Parents who share photographs of their children online and on social media are putting their kids in danger, says a former member of the police force and child safety expert.
Susan McLean, author of the book Sex, Texts and Selfies (Penguin $29.99), said most people were unaware of the dangers posed by exposing children to anonymous people online who are “looking at all sorts of photos of children”.
“Parents assume that as long as they don’t share photographs of their children in the bath then they will be safe from online predators, but that’s absolutely wrong,” Ms Mclean told The New Daily.
“If parents are ok with their children’s photos ending up on some pervert’s computer, being fantasised over or shared with other sexual deviants as they discuss what they’d like to do to the child – then fine. But if not, then they should stop posting photos online,” she said.
Ms McLean said Instagram was particularly popular with sexual offenders as it was a photo-based app.
“Parents may think setting their profile to private will keep their images safe, but that’s ludicrous. When other people comment or like the images they become accessible to almost anyone.”
Brent Hedley, the eSmart Schools Program coordinator with the Alannah and Madeline Foundation, agreed that parents who shared photographs of their children on social media put them at risk from predators.
“Many people lack awareness about the danger of sharing children’s photos, and how doing so increases their vulnerability to risky behaviour,” he said.
Predators could easily identify children and determine their location from school uniforms or sports’ team logos, he said.
“There’s even an app that will do it for them.”
Ms McLean said metadata embedded in online images also enabled others to find out exactly where a photo had been taken, allowing them to pinpoint a child’s whereabouts.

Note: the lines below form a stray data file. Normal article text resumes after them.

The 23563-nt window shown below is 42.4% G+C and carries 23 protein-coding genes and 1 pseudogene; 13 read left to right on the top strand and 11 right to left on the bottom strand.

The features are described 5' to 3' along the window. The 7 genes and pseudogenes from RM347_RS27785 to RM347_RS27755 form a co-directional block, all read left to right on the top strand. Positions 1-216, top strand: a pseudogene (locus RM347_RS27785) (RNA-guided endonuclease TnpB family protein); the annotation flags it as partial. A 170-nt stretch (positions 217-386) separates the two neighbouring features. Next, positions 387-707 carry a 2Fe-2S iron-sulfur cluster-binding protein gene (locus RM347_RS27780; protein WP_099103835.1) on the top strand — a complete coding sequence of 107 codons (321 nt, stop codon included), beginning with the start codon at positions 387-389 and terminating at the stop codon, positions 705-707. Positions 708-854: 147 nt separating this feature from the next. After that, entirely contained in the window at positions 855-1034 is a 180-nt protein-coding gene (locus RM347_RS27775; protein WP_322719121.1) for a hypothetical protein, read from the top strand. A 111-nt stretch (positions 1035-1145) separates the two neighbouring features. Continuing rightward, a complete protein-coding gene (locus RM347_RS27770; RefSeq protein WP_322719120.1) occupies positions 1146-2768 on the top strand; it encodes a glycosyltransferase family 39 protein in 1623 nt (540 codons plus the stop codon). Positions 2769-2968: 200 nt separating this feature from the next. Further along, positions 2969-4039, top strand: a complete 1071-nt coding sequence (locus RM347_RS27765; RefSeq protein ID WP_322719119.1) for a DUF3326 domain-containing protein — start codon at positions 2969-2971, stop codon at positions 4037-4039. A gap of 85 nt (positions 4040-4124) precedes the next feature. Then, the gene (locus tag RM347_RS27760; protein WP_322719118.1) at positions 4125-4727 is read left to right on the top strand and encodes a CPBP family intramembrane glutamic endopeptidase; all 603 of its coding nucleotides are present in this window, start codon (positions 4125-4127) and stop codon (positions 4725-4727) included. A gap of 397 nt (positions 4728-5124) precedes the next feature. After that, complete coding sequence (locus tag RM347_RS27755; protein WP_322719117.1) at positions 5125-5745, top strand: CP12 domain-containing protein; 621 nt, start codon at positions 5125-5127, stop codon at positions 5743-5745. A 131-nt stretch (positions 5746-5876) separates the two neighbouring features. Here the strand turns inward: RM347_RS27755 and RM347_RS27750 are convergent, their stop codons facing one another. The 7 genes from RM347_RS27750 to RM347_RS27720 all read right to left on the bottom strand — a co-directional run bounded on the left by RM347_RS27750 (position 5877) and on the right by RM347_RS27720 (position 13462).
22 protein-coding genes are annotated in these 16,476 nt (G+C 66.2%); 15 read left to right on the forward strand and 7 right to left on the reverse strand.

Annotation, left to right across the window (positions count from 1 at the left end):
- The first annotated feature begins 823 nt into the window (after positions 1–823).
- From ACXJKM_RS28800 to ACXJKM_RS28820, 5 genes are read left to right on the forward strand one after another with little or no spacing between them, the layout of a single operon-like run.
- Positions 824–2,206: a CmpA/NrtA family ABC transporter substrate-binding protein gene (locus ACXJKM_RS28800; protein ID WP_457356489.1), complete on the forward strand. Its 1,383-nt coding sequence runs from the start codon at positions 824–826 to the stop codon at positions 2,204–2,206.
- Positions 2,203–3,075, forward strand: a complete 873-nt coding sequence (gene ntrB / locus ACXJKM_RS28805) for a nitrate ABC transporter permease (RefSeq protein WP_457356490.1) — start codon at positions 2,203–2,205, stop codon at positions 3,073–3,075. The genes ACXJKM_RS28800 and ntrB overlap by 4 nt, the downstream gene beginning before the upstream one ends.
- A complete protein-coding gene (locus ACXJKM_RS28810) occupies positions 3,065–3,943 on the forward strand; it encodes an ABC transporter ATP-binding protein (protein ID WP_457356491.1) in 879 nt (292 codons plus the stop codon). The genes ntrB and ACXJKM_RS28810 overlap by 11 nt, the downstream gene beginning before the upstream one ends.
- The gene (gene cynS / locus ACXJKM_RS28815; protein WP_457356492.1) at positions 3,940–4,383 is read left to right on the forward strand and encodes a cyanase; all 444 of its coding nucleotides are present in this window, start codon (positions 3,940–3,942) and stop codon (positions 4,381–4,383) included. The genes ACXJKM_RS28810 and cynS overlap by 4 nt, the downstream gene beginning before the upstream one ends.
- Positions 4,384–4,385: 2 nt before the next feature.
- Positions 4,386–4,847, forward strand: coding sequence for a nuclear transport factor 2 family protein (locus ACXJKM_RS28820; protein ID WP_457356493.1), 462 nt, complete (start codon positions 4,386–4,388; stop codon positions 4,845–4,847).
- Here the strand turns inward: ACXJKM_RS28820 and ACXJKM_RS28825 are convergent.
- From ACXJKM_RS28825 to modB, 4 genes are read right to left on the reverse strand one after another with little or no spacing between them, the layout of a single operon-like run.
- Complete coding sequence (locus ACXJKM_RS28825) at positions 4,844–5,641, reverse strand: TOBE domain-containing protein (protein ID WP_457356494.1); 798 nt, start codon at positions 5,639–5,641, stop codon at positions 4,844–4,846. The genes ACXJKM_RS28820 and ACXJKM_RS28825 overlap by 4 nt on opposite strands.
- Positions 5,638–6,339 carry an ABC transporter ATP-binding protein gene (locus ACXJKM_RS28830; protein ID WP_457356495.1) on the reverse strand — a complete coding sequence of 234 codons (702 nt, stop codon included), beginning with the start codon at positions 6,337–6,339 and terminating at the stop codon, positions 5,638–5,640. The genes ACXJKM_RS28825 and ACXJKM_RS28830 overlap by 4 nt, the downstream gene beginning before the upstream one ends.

Online searching ground
Dr Katrina Lines, the executive director of programs at Act for Kids, which works to prevent child abuse, agrees that social media has become a searching ground for sexual predators.
“Paedophiles these days are very adept at using electronic means of accessing and sharing child pornography and many search for victims online,” she said.
Victorian parenting expert Kathy Walker from Early Life Foundations, said sharing family photos with the world was definitely risky behaviour.
“It’s indicative of the narcissistic culture we live in that we feel the need to share every moment of our personal lives, but doing so makes our children more vulnerable,” she said.
She described the actions of Sydney mother, and marketer, Roxy Jacenko, who has turned her toddler into a social media commodity, as “exploitation”.
A photo posted by Pixie Curtis (@pixiecurtis) on
Jacenko posts regular images of three-year-old Pixie Curtis dressed in designer fashion for which her mother earns product placement fees.
Pixie already has 91,000 followers on Instagram keen to see images of her puckering up for the camera, sipping drinks poolside or posing in her swimsuit.
“Many of these images are highly sexualised,” Ms McLean said, “the only reason the mother is doing this is because she’s making truckloads of money off her kid.
“This sort of behaviour just makes life easier for paedophiles.”